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Waiting List Mortality and Transplant Rates for NASH Cirrhosis When Compared With Cryptogenic, Alcoholic, or AIH Cirrhosis

Thuluvath, Paul J., MD, FRCP1,2; Hanish, Steven, MD1,2; Savva, Yulia, PhD1,2

doi: 10.1097/TP.0000000000002355
Original Clinical Science—Liver

Background Patients with nonalcoholic steatohepatitis (NASH) cirrhosis have excellent postliver transplant survival despite having many comorbidities. We hypothesized that this could be due to a selection bias.

Methods We analyzed the United Network for Organ Sharing data from 2002 to 2016 and compared postliver transplant survival of NASH (n = 7935) patients with cryptogenic cirrhosis (CC) (n = 6087), alcoholic cirrhosis (AC) (n = 16 810), and autoimmune hepatitis cirrhosis (AIH) (n = 2734).

Results By 3 years of listing, the cumulative incidence (CI) of death or deterioration was 29% for NASH, 28% for CC and AC, and 24% for AIH, but when adjusted for risk factors, the CI was similar for NASH and AIH. The factors that increased the risk of waiting list removal due to death/deterioration were poor performance status, encephalopathy, diabetes, high Model for End-stage Liver Disease, Hispanic race, older age and a low serum albumin. Most patients were transplanted within the first year (median, 2 months; interquartile range, 1-7 months) of listing and by 5 years, the unadjusted CI of transplantation was 54% for NASH, 52% for CC, 51% for AIH, and 48% for AC. The adjusted CI of transplantation within 2 months of listing was higher for AC (subhazard ratio [SHR], 1.17), AIH (SHR, 1.17), and CC (SHR, 1.13) when compared with NASH, but after 2 months, adjusted transplantation rates decreased in AC (SHR, 0.6), AIH (SHR, 0.78), and CC (SHR, 0.95). The negative predictors of receiving a transplant were dialysis, female sex, nonwhite race, high albumin, and creatinine.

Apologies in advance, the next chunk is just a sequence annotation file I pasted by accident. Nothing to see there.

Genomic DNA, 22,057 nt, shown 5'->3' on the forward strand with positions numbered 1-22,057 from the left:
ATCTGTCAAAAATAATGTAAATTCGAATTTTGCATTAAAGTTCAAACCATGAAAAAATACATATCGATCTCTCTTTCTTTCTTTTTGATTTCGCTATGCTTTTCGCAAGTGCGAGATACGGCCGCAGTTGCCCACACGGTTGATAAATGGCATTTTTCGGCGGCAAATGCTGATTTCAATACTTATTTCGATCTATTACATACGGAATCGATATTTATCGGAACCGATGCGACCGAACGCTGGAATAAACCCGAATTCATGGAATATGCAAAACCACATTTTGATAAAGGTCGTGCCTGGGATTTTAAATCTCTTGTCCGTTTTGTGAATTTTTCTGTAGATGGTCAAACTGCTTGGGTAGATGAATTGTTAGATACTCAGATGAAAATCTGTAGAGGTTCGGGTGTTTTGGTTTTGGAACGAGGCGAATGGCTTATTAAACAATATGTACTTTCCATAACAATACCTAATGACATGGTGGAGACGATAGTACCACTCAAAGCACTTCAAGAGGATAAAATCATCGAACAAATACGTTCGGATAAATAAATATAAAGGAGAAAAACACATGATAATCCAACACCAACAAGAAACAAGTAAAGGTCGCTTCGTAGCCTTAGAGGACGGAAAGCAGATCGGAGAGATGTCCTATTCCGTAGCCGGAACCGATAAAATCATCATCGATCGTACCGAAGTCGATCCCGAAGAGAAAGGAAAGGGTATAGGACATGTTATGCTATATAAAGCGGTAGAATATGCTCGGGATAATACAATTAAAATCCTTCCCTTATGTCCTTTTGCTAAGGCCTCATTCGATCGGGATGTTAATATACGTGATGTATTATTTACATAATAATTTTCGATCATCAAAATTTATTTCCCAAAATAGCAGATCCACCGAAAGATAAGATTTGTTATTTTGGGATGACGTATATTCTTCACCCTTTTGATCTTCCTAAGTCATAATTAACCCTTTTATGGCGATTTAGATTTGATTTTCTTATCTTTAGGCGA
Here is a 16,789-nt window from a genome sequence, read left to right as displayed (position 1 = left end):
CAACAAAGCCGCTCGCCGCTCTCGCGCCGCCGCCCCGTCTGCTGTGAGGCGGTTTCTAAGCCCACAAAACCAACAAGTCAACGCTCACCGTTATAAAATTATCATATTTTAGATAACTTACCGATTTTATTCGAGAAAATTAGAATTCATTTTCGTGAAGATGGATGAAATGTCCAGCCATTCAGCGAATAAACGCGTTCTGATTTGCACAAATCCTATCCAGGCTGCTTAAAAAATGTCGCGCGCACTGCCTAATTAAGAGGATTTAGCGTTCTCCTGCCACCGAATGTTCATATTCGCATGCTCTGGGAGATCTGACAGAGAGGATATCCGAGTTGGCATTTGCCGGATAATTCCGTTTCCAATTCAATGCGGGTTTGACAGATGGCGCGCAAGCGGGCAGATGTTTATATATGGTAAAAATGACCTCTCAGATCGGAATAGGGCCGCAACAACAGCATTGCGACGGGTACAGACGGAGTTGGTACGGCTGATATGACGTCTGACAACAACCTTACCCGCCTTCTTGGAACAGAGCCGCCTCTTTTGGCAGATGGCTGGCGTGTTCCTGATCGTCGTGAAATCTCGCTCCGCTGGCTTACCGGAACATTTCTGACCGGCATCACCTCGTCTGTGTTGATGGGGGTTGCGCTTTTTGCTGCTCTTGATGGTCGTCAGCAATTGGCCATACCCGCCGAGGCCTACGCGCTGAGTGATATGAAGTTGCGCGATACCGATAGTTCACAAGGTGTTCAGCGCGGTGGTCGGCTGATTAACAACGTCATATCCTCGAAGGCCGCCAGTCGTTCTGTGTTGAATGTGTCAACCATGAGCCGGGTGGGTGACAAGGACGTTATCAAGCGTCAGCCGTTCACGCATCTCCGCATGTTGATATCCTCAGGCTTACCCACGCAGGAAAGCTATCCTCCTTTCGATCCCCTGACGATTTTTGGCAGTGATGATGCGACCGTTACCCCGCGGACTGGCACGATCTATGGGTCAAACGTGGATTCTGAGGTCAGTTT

Conclusions Patients with NASH cirrhosis are not disadvantaged by higher waitlist removal or lower transplantation rates.

1 Institute of Digestive Health and Liver Diseases, Mercy Medical Center, Baltimore, MD.

2 Departments of Surgery and Medicine, University of Maryland School of Medicine, Baltimore, MD.

Received 9 March 2018. Revision received 13 June 2018.

Accepted 27 June 2018.

The authors declare no funding or conflicts of interest.

P.J.T. and S.H. contributed to the idea. Y.S. did the statistical analysis. P.J.T. wrote the article. S.H. and Y.S. reviewed the final article.

Correspondence: Paul J. Thuluvath, MD, FAASLD, FRCP, Institute of Digestive Health & Liver Diseases, Mercy Medical Center, Baltimore, MD 21202. (

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